INDUSTRY | Manufacturing and Construction Litigation

McCormick and Boyd Law Firm maximizes its clients’ opportunities no matter where their interests align in the construction process. Whether you are an owner, design professional, general contractor, subcontractor, or supplier, our attorneys have valuable experience to ensure our clients are in the best position possible to make decisions that further their objectives.

The earlier you involve McCormick and Boyd Law Firm in your construction project, the better your chances are to minimize unforeseen problems that can affect your bottom line. McCormick and Boyd Law Firm offers advice beginning with contract review and construction planning that continues through project completion and warranty issues.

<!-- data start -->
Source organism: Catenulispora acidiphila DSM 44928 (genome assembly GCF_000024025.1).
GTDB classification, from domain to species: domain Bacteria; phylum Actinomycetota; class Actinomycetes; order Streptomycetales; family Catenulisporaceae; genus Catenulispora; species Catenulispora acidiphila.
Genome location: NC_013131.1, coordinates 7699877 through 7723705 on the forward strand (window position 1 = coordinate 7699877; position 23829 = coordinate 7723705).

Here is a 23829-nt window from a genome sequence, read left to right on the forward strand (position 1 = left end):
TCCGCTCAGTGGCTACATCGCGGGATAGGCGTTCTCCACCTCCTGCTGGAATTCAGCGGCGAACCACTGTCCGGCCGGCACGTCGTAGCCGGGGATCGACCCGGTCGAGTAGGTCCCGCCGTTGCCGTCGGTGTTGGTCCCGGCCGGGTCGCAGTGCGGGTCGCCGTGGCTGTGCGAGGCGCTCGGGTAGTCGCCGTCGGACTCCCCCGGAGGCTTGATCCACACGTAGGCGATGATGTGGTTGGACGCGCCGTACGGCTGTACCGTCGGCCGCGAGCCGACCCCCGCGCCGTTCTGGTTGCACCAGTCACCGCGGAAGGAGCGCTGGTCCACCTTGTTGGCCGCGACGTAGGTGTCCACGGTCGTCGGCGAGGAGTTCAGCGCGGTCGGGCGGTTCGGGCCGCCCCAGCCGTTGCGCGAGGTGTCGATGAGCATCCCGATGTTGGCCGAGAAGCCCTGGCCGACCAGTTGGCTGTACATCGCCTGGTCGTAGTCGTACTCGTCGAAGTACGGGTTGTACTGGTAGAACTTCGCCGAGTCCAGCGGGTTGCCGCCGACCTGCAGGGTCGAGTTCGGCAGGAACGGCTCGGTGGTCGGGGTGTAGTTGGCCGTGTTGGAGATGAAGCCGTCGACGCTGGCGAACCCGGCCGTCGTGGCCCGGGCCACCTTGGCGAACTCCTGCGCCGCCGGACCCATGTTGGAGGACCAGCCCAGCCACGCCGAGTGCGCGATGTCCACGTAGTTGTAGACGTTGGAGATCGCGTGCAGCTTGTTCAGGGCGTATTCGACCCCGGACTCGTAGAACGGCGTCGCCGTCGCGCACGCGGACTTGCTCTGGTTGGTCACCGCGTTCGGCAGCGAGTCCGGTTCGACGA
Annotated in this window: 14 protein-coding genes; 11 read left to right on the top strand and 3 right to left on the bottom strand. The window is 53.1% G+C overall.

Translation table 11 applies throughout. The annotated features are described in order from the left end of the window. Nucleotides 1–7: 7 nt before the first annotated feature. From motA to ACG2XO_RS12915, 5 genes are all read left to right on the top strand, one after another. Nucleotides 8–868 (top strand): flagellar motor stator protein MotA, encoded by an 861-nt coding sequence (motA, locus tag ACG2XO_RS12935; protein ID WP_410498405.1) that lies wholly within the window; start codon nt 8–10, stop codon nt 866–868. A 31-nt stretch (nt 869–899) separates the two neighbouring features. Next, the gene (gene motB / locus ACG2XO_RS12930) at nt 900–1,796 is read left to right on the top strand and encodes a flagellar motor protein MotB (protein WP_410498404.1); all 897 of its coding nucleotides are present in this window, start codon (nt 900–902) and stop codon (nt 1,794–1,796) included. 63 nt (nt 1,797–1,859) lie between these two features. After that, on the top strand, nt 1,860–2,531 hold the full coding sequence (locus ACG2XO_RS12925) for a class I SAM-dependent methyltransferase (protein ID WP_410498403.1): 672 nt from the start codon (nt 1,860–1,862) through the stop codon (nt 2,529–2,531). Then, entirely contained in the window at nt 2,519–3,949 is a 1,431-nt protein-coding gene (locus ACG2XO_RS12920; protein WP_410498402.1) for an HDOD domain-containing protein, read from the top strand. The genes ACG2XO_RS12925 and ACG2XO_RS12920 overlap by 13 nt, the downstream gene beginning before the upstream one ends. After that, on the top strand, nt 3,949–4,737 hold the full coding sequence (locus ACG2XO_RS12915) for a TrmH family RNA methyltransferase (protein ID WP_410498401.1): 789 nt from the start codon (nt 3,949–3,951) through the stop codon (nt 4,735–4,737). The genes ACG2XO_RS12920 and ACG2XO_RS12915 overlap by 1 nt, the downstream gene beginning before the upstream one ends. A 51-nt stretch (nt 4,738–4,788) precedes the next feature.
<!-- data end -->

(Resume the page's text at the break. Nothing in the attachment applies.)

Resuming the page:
McCormick and Boyd Law Firm also assists its clients to develop proactive business plans that allow them to use resources to advance their business objectives instead of litigating to collect receivables. Our attorneys also offer seminars to clients in hot topics such as protection from inflated claims, perfecting lien and bond claims, and the employer/employee workplace dynamic.

If you want to gain an edge over your competitors in the construction industry or if you need experienced advocates in your corner of the courtroom, please contact the professionals at McCormick and Boyd Law Firm for any of the following issues:

  • Design Professional Liability
  • Contract Interpretation/Disputes
  • Public/Private Construction Projects
  • Lien/Bond Claims
  • Non-Payment/Receivable Collection
  • Construction Defect/Warranty
  • Business Planning
  • Employment Matters